28

A quick google search retrieves the syllabus for the Stanford STATS 242 class. You can find it here. Just in case it's taken down at some point I'll copy-paste the source material. Keep in mind that I have no idea if this material is good or bad -- I didn't make this list. Also keep in mind that it contains treatments of what does and does not work. With ...


24

These are all examples on Ito Formula in its general form (with quadratic variations):


24

You can't make any concrete statements about the monotonicity, convexity or even sign of the yield curve. Yields are almost always positive, and in the past (2007 and earlier) you could find people who would argue that yields must be positive, typically using a no-arbitrage argument. But recent history has shown us that it is possible for even 10Y yields to ...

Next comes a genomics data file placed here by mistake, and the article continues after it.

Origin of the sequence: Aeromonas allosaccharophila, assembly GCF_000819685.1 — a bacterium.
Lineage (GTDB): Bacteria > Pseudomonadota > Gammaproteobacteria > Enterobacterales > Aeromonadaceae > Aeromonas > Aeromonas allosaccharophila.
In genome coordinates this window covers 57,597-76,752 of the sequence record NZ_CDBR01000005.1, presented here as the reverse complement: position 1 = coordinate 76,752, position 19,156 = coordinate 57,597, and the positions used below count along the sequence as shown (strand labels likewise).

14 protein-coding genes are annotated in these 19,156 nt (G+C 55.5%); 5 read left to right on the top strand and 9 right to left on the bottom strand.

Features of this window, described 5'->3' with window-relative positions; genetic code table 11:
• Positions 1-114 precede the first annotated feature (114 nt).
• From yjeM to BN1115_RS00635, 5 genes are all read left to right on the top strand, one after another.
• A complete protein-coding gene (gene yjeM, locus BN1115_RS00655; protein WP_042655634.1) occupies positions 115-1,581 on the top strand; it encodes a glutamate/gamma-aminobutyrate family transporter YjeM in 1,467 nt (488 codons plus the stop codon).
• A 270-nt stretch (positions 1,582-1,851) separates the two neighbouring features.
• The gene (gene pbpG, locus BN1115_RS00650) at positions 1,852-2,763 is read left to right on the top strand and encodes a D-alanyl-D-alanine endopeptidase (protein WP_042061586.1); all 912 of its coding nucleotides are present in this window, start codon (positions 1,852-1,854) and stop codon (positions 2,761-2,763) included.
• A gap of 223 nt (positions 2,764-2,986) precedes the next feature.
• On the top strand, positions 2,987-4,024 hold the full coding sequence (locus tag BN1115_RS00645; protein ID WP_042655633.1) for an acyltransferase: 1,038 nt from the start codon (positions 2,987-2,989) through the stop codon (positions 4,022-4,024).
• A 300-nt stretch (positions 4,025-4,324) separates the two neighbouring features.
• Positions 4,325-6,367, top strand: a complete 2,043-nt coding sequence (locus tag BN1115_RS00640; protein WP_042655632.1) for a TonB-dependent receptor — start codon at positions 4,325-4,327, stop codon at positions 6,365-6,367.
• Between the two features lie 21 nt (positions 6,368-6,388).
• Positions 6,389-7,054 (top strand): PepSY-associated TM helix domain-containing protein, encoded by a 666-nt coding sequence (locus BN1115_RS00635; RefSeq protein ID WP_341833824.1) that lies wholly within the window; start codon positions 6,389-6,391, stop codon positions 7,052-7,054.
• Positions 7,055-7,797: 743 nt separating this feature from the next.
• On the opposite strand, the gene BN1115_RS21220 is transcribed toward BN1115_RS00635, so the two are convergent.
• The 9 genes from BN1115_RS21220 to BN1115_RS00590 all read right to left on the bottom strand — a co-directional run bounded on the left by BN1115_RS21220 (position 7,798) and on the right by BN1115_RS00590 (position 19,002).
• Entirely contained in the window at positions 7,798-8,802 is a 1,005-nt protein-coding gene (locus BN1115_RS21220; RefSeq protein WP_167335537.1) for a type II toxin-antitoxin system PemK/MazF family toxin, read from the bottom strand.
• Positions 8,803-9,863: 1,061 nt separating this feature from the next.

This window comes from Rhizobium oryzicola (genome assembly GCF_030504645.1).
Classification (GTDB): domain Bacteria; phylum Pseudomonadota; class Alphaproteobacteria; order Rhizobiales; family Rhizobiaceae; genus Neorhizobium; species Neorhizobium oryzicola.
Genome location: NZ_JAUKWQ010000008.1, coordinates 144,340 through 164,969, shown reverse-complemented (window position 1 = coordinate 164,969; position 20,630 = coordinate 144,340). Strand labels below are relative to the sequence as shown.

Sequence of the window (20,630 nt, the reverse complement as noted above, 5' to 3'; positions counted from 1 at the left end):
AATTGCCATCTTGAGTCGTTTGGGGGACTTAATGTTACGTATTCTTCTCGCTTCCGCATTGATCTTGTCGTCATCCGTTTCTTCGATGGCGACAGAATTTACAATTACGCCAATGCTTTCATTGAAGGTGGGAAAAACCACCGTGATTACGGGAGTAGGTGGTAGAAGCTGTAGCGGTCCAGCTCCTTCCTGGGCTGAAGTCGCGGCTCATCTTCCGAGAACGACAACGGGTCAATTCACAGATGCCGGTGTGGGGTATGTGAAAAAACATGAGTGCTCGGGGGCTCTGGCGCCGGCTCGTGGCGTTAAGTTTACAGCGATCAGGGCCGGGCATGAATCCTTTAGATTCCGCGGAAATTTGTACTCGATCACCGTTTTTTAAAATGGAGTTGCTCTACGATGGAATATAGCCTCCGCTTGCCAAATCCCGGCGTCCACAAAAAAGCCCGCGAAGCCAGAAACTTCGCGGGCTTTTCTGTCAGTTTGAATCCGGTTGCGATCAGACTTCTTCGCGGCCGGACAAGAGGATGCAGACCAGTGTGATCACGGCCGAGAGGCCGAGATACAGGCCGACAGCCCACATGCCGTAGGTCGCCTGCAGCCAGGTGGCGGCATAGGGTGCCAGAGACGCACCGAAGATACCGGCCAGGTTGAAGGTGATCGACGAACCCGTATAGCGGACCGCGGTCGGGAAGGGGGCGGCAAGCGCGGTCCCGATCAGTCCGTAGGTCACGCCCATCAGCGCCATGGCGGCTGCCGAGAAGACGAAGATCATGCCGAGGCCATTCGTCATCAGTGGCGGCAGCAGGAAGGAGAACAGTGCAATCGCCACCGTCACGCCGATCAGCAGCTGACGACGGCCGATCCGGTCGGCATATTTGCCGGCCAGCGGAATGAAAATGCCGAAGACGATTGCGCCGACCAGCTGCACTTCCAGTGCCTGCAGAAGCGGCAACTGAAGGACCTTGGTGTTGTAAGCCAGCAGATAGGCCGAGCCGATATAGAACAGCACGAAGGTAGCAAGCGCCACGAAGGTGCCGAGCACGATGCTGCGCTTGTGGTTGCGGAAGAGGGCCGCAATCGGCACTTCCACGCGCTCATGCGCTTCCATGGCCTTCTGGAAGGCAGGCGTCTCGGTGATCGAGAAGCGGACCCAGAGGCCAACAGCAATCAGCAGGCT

17

Here are some resources that I found useful when learning about this subject, in which I'm very interested. (Some may be more general ESG than just just climate.) Citigroup. Environmental and Social Policy Framework (March 2021) UBS. Suni Harford. Investing in an ESG world - A practitioner’s guide (2020) AQR. Clearing the Air: Responsible Investment (...


16

Find the topic of model-independent properties of option prices very interesting as well. Here are some results that I am aware of and the respective references in the literature. Some are already contained in your initial list as well. Plain Vanilla Prices are Convex in the Strike Theorem 4 in Merton (1973). Delta is Bounded by the Slopes of the Payoff ...


16

Along with Gatheral's book, I'd recommend reading Lorenzo Bergomi's "Stochastic Volatility Modelling". The first 2 chapters are available for download on his website. That being said, let me try to give you the basic picture. Below we assume that the equity forward curve $F(0,t)=\Bbb{E}_0^\Bbb{Q}[S_t]$ is given for all $t$ smaller than some relevant ...


10